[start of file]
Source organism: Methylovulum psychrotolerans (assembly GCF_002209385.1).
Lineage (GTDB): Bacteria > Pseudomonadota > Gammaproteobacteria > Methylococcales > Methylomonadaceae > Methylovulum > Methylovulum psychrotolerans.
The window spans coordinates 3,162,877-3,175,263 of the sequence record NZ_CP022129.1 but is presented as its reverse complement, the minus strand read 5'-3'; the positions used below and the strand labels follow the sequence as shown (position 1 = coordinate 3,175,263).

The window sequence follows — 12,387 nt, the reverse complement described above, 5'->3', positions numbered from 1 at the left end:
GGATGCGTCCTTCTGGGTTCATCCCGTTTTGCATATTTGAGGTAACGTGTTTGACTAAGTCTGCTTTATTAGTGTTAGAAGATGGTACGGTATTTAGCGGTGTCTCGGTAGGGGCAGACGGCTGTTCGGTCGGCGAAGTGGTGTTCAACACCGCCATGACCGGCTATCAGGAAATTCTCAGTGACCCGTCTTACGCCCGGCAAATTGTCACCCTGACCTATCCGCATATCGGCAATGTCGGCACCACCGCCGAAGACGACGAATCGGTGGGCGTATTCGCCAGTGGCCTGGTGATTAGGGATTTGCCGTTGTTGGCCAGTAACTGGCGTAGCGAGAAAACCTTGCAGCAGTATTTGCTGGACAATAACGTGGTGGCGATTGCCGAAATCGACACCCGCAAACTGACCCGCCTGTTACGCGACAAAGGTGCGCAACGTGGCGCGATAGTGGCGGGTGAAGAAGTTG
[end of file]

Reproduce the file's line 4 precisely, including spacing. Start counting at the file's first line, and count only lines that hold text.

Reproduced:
The window sequence follows — 12,387 nt, the reverse complement described above, 5'->3', positions numbered from 1 at the left end: